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Duck fat is sizzling hot for roast potatoes

 

Potatoes roasted in duck fat

Every now and again one of the big supermarket chains introduces a new product and then sits back and watches to see whether we’re going to buy it. If we don’t always do that, that would probably be why, not long afterwards, they discontinue that line.

It happened with tatsoi and bok choy, the Asian ‘spinach’ varieties that became fashionable about a decade ago.

It happened again in the late Nineties when, suddenly, we started seeing small savoy cabbages in the vegetable fridges. Whatever prompted them to test us on these items, who knows, but logically that’s what they do. They’re testing the market, watching and waiting to see whether it will be worth their while to stock tatsoi, or savoy cabbage, or whatever, as a matter of course.

Woolies recently seemed to take a flyer and stock up on chunky tubs of duck fat, something that I have occasionally asked for over the past couple of years, always to be met with a puzzled frown, as if to say, “Why the hell would anybody want to buy that?” Call me ‘eurocentric’ if you must, I really don’t care, but in Europe you do find things like goose fat and duck fat – in tins, perhaps surprisingly – especially at certain times of the year. They’re brought out particularly at feast times, when people are likely to use either of these two rather similar fats for roasting potatoes or enriching a luxurious sauce. Or for people wanting to make confit duck, of course.

My point is: if the product is being introduced because the likes of us – the “foodies”, for want of a significantly better word – have been promoting this or that ingredient and how to use it in the kitchen, we need to follow through when (as doesn’t happen often enough) one of the supermarket chains actually listens to us for a change and reckons, okay, there it is, now let’s see if they’ll put their money where their snobby mouths are.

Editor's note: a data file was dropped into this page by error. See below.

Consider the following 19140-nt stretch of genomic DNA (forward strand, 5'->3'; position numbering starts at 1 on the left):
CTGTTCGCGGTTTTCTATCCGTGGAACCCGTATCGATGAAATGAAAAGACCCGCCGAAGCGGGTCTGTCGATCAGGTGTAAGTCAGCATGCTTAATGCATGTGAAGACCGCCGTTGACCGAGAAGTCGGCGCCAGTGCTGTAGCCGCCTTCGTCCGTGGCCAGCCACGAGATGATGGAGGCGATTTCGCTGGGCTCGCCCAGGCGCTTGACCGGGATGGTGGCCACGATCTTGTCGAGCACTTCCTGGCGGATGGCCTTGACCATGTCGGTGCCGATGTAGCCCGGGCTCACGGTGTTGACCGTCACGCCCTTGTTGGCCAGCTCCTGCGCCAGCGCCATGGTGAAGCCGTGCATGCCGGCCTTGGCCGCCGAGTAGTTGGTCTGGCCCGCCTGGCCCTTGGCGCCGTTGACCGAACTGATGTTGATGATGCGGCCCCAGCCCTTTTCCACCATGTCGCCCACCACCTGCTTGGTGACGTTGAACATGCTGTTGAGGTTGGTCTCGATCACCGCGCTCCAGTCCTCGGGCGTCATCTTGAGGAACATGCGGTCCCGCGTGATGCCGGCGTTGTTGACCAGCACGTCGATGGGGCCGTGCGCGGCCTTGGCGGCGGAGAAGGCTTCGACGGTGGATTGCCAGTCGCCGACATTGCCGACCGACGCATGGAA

So duck fat it is – or at least was last week. So I popped a tub in my basket, even though for the moment I had not a clue what I was likely to use it for, and when I got home I popped it in the freezer. It freezes brilliantly, and the bonus is that you can take it straight out of the freezer and scoop some out into a frying pan. It remains soft enough to be scooped easily, and so there need be no defrosting and consequent waste.

Obviously you can use it to make confit duck, and then store that in the fridge for some time – if you do that, when the night comes when you’re having your confit duck, just drain and shake off excess fat and fry the duck leg or quarter for a few minutes on both sides in an otherwise dry frying pan, allowing the skin side to turn golden brown.

If duck fat is something you’re keen to use, or to try, check out the Woolies fridges and see if you can find some, and buy a tub – I seem to remember it cost about R49, and that’s for a 500g tub, the same fighting weight as a large tub of yoghurt or feta cheese. And given its freezing abilities, grab it while it’s there, because I’d almost put money on the product not sticking around for very long, knowing how fickle we can be.

Sure, tatsoi and bok choy still sometimes crop up in the shops, but not nearly as often as they did a decade ago. And I have not seen a solitary savoy cabbage in this country since I returned six years ago. Such a pity, because savoy cabbage is a magnificent vegetable, easily five times as delicious – as well as that lovely curly texture – as the run of the mill cabbages we get.

Having said all that, what I used my duck fat for is good old-fashioned roast poatoes. They come out gloriously golden and the duck fat flavour is a dream. I was roasting a leg of lamb as a welcome home dinner for my daughter who had returned from London, so I also used the duck fat to brown the joint in. It was an experiment really, but the result was that the duck fat seemed to intensify the lamb’s flavour, and the skin came out beautifully.

For the best roast potatoes, either boil or steam them until they are parcooked but still utterly holding their shape. If they are starting to disintegrate, you’ve gone too far. Dry them either by tossing in a dry pan for a few seconds or leaving to dry in the steamer basket in a cool place, shaking it now and then.

The fat must be sizzling hot when the potatoes go in. Place enough duck fat to go about a third of the way up the potatoes in an oven dish that will hold the potatoes fairly compactly. Pop that in the oven and when it is very hot, take it out and add the potatoes, returning to the oven immedately.

I don’t time things like this. Just have a look every now and then, and then turn after about 20 minutes to cook the other side until they’re golden all over. Remove to cool a little on the work top, then scoop out, drain on kitchen paper, and serve. They do not improve by standing around for other things to be cooked, so try to time them so that you serve as soon as the potatoes are done. Salt them lightly.

When next you’re at Woolies, pop into the manager’s office to compliment them on their brilliant forward-thinking.

First published in Weekend Argus July 212

 

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